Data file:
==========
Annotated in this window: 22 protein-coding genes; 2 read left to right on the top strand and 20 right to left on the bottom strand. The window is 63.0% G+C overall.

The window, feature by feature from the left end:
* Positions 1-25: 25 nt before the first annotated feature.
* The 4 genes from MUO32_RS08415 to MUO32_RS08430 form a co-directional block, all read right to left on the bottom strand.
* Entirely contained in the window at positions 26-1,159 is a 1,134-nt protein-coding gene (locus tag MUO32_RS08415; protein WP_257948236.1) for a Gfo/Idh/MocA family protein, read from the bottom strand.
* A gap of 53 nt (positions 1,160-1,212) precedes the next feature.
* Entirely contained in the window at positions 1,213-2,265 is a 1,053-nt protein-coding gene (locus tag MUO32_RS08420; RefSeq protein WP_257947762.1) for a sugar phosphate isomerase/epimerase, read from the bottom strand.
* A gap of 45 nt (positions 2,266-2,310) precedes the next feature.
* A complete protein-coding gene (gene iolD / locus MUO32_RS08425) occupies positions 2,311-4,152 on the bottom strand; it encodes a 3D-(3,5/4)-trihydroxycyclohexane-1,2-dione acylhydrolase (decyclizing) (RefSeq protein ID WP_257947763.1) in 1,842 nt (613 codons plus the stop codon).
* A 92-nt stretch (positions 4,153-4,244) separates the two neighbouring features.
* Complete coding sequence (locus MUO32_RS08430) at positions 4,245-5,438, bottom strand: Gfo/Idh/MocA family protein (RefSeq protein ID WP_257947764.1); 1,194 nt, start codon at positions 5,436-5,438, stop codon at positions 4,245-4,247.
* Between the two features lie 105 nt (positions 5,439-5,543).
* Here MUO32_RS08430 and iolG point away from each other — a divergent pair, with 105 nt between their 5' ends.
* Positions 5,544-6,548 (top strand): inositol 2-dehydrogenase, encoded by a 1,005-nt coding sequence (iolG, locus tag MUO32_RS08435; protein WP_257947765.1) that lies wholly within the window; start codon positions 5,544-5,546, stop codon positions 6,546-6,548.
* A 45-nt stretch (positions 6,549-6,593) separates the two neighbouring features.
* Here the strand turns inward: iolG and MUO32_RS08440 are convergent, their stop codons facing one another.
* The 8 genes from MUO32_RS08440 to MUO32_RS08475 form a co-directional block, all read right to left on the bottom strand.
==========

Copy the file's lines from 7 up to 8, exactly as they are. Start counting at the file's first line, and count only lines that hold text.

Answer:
* Entirely contained in the window at positions 1,213-2,265 is a 1,053-nt protein-coding gene (locus tag MUO32_RS08420; RefSeq protein WP_257947762.1) for a sugar phosphate isomerase/epimerase, read from the bottom strand.
* A gap of 45 nt (positions 2,266-2,310) precedes the next feature.